Games People Play
29 Jul, 2011
There’s a clattering sound that breaks into the still, Sunday afternoon quiet of the lobby lounge. It’s startling, but muted enough that nobody else turns to look. When I do look, I see wooden blocks, scattered over the top of one of the lobby tables, as three young men in t-shirts and shorts settle in for a game of Jenga.
Within seconds, I’m parked in the fourth chair for a round of this tricky, wooden block stacking game. Introductions are made: Michael, Mike and Mikey* all offer up a firm handshake and a slight southern accent. All in from Dallas, Texas, they are here for their 8th year staying at the Pfister for Northwestern Mutual’s annual network representative meeting. Mike and Mikey are killing time waiting for their scheduled massages at WELLspa, and Michael eyes up a nap, as they’re all three heading to the Milwaukee County Zoo later this afternoon for a “garden party” put on by NML as one of the numerous family-friendly events going on around town at any number of our institutions and museums.
“If there’s any way you can get in,” says one of them, “you want to go. It’s so much fun!”
We talk and laugh while taking turns testing a wedged block, then slowly tapping, pushing, pulling until one ekes free, followed by an even slower, more tentative placing of said block on the top of the increasingly unbalanced tower.
We talk about Milwaukee – they like exploring the town when they’re here, heading to nearby watering holes in the evening hours – and they tell me what to check out in Dallas, if I ever go: Barcadia, a bar featuring old-school arcade games, like Tron and Space Invaders, is definitely up my alley.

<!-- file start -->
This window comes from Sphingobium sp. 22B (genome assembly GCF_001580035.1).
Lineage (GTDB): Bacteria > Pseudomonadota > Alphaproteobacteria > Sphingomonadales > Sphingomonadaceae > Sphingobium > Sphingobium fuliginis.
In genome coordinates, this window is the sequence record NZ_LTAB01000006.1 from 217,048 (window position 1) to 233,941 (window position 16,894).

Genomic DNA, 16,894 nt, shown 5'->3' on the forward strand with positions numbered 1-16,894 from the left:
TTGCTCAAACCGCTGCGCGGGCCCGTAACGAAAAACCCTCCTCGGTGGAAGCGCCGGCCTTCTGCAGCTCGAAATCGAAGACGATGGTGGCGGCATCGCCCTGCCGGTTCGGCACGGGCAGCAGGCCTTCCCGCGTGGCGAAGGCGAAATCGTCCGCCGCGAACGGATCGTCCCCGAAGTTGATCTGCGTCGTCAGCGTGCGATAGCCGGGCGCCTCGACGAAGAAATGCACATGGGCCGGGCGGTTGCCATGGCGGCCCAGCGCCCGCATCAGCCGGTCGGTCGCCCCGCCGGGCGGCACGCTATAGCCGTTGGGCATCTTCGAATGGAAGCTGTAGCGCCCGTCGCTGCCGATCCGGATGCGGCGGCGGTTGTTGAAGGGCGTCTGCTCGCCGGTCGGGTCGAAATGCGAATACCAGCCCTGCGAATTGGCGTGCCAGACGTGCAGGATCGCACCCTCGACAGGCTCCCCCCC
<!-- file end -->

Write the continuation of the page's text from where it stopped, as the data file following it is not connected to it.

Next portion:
The three are all equally as similar as they are different. Tall and fair, a little on the soft-spoken side; tall and dark, but warmly gregarious; and frat boy turned father of two who still know show to crack the great jokes. All three are married with kids, and, as we played and chatted, Michael announced that he just heard from his wife the night before that she’s starting a blog, too.
“Too?” I asked.
Yes: “too”. Apparently the wives of the other two already keep blogs—mostly on the domestic side, though the primary focus and purpose is to keep friends and family in the know with their kids’ lives: photos and stories and so forth.
Part of their boyish camaraderie comes from the fact that they work in the same office, started right around the same time, and are all about the same age. They talk easily about how they don’t feel directly in competition with one another (though Mikey did win a recent sales contest that allowed for him and his wife to join 49 other couples for a weekend trip to San Francisco), even as they operate solely on commission and therefore are competing for the same market base. Of course, part of this comes from a low market share in their region, but a bigger part of this comes from that feeling of family you get simply by working with people you like for 40 hours a week in the same physical space.
We applauded poor Mikey for his attempts to goad us into toppling the tower, though ultimately it fell for him. A second round tumbled for Mike. Kudos were given to Michael and I for not losing twice in a row. Mikey went off to get his massage, and the remaining three of us went in for a game of Yahtzee. Having not played in 15 years, they were patient with me as I re-learned the game, from scratch.
While they were only three out of the estimated 10,000 people who came to Milwaukee earlier this week, they reflected what I saw in most of the people passing through the lobby during the days of the conference: warm, polite, friendly, and family-oriented but not without a penchant for some fun. And, thanks to the games shelf now taking up space in the Pfister Cafe, we had a ton of fun.
*Two out of these three names are real. The third, well, we all agreed it would be a lot more fun to just give him a similar moniker as the other two.